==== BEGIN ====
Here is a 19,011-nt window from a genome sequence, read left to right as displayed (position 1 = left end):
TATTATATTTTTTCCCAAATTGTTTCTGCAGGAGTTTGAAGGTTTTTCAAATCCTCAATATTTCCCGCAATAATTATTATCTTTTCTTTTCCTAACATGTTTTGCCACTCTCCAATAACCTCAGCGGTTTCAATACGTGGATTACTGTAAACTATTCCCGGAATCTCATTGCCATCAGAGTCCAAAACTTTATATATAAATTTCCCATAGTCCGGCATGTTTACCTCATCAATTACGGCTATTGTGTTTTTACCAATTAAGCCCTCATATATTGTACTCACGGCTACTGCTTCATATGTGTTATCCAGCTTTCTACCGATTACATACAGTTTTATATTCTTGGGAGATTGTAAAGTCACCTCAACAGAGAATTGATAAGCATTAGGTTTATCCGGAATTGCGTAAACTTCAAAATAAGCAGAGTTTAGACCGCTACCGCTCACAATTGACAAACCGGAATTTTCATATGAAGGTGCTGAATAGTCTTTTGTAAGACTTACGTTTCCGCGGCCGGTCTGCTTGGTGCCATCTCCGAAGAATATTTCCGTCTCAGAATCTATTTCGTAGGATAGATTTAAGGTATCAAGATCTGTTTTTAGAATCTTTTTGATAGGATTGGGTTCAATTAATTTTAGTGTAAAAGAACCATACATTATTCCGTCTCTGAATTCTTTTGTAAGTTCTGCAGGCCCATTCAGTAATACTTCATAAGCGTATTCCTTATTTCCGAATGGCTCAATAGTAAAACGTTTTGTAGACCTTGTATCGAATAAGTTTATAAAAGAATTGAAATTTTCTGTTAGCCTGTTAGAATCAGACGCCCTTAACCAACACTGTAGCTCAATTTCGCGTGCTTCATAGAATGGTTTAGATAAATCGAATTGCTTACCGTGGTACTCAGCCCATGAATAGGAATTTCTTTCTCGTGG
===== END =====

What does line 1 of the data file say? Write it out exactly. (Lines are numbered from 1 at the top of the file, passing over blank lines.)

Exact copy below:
Here is a 19,011-nt window from a genome sequence, read left to right as displayed (position 1 = left end):